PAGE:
A joint report by the World Health Organisation, the Food and Agriculture Organisation of the United Nations and the World Organisation for Animal Health note that the main drivers for the recent increase in infectious zoonotic disease has been the increased demand for animal protein. The rise of intensive farming practices, bush meat consumption, global trade in meats and the overall destruction of natural habitats .ie. encroachment on the forests and conversion of wetlands, has increased the incidence and severity of infectious diseases. The rise in livestock density as well as increased interaction between humans-livestock-wild animals has augmented the risk of pathogen transmission. This coupled with the reduction in native biodiversity can worsen the situation. We have debilitated the natural world to such a significant degree, that humans and livestock account for 96% of the world’s mammalian mass, 26% and 70% respectively, while wild mammals account for just 4%!
A solution needs to be available at every level: namely individual action, community engagement as well as economic viability; while coherence with natural and environmental concerns is paramount. Plant based diets unequivocally reign supreme as the single best solution. They directly counter the main causes of pandemics and infectious disease, and thus work towards preventing the risk of such a catastrophe from occurring again. Another pandemic would be cataclysmic, and the risk of a new pandemic emerging, given our current lifestyle, is inevitable. Plant Based diets, wonderfully, have broad holistic health benefits. They are the best way for an individual to take action and improve their personal lifestyle, tackle the risk of pandemics and even curb the emergence of infectious diseases. This lifestyle change concurrently alleviates the primary causes of broader issues like soil, air and water pollution, environmental degradation, climate change and the loss of natural biodiversity.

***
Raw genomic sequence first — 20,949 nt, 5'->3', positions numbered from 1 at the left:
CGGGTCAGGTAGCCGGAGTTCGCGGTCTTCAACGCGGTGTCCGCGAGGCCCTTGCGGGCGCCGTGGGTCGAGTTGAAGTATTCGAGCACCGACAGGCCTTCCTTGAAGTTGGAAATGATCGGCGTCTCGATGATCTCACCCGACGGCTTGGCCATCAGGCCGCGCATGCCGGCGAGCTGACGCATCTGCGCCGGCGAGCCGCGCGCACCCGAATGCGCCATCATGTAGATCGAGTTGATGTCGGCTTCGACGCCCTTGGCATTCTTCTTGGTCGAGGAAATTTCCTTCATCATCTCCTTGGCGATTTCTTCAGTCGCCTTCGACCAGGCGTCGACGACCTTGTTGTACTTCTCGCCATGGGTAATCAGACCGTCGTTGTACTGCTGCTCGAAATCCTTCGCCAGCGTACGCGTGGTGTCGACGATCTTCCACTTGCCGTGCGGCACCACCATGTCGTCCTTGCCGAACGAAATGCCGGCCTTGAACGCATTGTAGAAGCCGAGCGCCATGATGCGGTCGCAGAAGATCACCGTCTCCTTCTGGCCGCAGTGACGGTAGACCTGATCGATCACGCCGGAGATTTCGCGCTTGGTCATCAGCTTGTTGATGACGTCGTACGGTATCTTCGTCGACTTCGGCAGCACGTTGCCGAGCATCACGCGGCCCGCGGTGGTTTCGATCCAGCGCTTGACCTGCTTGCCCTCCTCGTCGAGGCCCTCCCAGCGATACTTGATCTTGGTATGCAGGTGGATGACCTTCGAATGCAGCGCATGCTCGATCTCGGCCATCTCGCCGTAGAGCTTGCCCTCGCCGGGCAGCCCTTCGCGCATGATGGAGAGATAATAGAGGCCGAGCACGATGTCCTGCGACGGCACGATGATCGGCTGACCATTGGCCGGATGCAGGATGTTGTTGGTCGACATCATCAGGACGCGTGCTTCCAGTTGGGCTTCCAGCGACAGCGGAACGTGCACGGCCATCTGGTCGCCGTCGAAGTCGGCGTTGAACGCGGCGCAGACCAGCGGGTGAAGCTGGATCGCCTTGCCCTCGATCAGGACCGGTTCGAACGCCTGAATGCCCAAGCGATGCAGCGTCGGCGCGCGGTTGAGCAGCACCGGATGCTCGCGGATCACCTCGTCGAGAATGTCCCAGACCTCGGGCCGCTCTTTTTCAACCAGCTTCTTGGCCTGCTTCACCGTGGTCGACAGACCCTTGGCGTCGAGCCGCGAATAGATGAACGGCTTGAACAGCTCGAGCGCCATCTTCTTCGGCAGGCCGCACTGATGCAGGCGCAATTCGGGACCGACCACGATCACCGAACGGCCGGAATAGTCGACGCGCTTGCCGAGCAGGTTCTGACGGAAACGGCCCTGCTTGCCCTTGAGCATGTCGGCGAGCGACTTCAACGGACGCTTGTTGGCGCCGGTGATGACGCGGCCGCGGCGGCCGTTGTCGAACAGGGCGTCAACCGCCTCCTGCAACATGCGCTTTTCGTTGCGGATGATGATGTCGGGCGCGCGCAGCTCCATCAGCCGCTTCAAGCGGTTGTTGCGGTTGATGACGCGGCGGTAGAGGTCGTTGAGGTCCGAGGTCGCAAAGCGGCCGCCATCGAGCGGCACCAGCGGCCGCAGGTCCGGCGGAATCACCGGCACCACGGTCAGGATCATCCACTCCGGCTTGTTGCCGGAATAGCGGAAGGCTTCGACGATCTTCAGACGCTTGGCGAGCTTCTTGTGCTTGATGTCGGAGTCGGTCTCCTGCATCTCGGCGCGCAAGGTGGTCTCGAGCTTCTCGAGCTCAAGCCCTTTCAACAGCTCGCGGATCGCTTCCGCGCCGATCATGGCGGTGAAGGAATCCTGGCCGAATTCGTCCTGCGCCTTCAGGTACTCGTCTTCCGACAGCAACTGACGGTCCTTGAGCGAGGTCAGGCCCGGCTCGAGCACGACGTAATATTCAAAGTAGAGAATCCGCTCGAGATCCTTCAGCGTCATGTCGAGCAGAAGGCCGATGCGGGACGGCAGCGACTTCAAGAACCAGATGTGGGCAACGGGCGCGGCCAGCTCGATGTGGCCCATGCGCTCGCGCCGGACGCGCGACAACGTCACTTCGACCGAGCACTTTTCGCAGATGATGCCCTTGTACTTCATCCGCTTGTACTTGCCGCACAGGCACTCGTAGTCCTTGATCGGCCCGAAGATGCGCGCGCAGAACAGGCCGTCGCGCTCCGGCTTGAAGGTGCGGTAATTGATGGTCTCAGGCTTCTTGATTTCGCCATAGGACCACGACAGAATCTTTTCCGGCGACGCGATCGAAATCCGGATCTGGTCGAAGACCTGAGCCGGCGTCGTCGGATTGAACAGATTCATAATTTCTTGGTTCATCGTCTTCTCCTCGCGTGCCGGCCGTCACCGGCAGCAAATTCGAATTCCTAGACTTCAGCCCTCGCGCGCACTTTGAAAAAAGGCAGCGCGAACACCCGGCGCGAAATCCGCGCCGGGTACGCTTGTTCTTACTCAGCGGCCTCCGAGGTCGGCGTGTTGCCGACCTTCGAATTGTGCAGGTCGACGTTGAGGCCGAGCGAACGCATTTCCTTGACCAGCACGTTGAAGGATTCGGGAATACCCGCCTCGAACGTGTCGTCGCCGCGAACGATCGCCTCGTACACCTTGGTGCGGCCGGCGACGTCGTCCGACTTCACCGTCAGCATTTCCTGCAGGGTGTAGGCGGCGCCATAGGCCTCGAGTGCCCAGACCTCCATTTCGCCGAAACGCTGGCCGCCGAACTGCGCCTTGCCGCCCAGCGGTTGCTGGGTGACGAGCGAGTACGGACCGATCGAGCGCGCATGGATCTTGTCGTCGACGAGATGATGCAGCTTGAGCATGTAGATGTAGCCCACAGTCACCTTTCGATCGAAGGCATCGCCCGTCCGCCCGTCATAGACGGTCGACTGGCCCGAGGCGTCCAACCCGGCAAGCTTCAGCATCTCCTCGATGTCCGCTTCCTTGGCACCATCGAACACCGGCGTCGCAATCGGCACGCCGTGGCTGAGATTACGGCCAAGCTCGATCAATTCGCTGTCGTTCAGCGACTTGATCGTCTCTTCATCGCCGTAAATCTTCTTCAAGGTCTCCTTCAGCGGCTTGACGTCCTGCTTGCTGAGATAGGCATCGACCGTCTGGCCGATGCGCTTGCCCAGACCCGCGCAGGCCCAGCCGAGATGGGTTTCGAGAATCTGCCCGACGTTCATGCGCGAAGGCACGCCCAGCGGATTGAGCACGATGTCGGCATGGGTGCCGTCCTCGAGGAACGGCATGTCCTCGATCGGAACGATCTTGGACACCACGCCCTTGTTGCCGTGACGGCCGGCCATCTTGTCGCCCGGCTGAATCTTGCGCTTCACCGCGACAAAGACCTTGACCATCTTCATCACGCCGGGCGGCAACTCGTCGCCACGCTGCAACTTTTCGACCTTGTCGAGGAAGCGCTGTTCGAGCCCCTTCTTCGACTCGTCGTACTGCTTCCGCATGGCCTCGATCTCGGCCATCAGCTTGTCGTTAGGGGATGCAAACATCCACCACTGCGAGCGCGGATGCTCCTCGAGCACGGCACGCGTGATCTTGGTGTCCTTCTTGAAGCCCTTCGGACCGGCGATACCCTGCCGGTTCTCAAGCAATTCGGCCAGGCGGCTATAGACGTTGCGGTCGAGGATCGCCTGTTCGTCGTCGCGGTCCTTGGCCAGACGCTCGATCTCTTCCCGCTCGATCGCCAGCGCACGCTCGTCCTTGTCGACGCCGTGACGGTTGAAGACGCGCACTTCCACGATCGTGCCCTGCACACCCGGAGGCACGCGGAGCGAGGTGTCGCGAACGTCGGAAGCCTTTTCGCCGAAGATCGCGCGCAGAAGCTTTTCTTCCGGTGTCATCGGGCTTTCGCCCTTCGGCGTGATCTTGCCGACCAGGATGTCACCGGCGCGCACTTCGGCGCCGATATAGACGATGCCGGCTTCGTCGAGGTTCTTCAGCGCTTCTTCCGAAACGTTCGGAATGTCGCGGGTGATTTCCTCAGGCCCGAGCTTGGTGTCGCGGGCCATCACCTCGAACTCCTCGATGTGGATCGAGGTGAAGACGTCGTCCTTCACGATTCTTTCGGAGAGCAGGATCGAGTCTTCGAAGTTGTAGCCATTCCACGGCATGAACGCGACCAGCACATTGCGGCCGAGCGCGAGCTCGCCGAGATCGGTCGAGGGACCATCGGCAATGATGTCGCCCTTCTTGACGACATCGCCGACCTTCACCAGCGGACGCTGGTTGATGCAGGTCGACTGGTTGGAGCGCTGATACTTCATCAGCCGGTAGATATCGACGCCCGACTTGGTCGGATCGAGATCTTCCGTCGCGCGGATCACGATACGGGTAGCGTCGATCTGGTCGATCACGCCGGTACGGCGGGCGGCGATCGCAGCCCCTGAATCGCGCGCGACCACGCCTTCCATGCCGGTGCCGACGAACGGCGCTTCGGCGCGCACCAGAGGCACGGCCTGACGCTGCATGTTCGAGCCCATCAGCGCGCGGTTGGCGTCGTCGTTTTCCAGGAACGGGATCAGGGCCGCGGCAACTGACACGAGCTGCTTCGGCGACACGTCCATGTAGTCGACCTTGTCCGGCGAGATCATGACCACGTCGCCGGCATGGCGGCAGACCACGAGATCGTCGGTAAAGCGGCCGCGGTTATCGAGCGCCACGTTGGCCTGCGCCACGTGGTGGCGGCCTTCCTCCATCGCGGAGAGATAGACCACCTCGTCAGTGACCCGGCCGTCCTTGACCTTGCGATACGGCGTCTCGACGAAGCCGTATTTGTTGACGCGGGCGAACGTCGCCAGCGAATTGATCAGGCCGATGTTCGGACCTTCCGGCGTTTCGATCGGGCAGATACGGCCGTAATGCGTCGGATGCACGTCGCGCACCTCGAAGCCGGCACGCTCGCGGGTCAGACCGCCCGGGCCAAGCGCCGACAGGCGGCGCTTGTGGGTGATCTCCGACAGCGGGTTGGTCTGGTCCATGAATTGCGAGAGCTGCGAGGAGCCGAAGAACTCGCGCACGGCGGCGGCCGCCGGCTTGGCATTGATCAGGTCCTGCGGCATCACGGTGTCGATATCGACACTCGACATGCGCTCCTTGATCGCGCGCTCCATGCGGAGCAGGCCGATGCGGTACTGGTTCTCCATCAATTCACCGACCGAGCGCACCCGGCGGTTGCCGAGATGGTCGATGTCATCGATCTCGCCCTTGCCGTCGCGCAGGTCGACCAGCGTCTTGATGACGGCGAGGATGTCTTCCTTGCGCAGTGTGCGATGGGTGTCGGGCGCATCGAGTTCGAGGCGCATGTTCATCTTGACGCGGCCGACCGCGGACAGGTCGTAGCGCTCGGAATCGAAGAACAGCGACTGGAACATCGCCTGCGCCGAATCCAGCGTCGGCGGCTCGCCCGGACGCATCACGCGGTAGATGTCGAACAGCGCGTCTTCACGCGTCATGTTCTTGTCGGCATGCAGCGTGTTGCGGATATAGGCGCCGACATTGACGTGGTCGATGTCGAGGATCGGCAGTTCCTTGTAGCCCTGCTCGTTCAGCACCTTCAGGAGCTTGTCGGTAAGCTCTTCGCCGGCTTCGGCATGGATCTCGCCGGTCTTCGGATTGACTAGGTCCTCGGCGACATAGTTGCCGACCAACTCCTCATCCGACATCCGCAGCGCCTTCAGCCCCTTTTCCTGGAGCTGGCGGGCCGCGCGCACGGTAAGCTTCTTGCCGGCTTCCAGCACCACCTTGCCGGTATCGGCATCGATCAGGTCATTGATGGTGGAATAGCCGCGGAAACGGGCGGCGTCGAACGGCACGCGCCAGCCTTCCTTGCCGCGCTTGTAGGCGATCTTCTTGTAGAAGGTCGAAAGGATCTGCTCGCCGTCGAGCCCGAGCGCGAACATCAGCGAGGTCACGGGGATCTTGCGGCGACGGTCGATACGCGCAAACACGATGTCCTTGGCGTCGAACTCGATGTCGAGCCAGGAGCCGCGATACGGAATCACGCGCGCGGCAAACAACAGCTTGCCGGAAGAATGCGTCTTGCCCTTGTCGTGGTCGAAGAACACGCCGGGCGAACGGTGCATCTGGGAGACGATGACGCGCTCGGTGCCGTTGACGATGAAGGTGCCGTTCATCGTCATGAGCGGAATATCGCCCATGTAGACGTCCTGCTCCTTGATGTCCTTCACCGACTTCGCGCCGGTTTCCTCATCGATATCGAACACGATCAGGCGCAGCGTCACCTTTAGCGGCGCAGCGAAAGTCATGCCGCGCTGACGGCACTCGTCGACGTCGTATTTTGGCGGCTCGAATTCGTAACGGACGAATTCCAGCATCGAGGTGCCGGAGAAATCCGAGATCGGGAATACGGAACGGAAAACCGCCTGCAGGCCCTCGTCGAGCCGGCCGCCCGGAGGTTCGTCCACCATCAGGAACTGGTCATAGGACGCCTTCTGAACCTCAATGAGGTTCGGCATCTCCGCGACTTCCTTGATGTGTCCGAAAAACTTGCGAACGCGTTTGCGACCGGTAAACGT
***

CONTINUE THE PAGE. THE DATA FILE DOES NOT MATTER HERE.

The risk of contracting a severe infection of COVID-19 is ameliorated by the prevalence of co-morbidities. The precondition of high blood pressure, heart disease or combination of the two significantly increases the likelihood: doubles, triples and quadruples, respectively, of suffering greatly if infected with the coronavirus. Plant based diets reverse these detrimental preconditions, thus minimising the severity of the virus. The Eat-Lancet commission, comprising of 37 scientists from across the globe provide a recommendation to tackle the rising global health epidemic: increasing incidence of obesity, strokes, diabetes and heart disease. It states that a significant drop in meat consumption down to less than 28 grams a day, and a more than 100% increase in the consumption of legumes, nuts, fruit and vegetables counters this epidemic and could save the lives of 11.6 million people a year!
Eating healthy, plant based diets could also have a significant economic benefit, saving about 30 trillion dollars per annum globally! Animal agriculture, especially in the West, is subsidised heavily by the government, lowering the cost of producing animal protein as well as crops like sugarcane, beets, corn and soy grown in huge quantities to feed livestock. All while there has been a growing barrage of scientific literature for the past half century that has come to reveal that a healthy diet actually constitutes fewer animal products and refined carbohydrates, and more vegetables, fruits, beans and whole grains. This means that our subsidies inadvertently fund our poor health and the rapidly deteriorating health of the planet!
Eliminating meat from your diet would also combat the largest driver of habitat loss; livestock production, which is also the leading cause of climate change, soil and water pollution and the loss of biodiversity! This is especially critical in tropical countries, as the rainforests of emerging economies are being cleared to accommodate increased agricultural requirements. The overall environmental impact of our diets is quite alarming: when compared to eating entirely plant based. Eggs and dairy consumption can be 9.2 times more detrimental, whereas eating meat, eggs and dairy may be 17.3 times more damaging to the environment, when accounted for wholly. Our unsustainable and environmentally detrimental lifestyle got us into this predicament, and we need to change our lifestyle in order to get out of it. The increasing availability of substitutes like plant based milks and mock meats is a step in the right direction.
Further action to supplement and accelerate the upswing of pandemic prevention and environmental regeneration is to help re-wilding and conservation efforts. Although the lockdown may have caused a lot of stress, we can learn from it: to live simply and consume fewer items. We need to be more generous with our planet, and live according to the knowledge that we share this world with millions of other plant and animal species - our fellow earthlings.
Did you enjoy the read and are you looking for more?
Read about the effect of animal agriculture driven soy farming in 'The truth about Soy', and about what you can do to minimise your impact on the planet in '9 Things Students Can Do to Help the Environment'.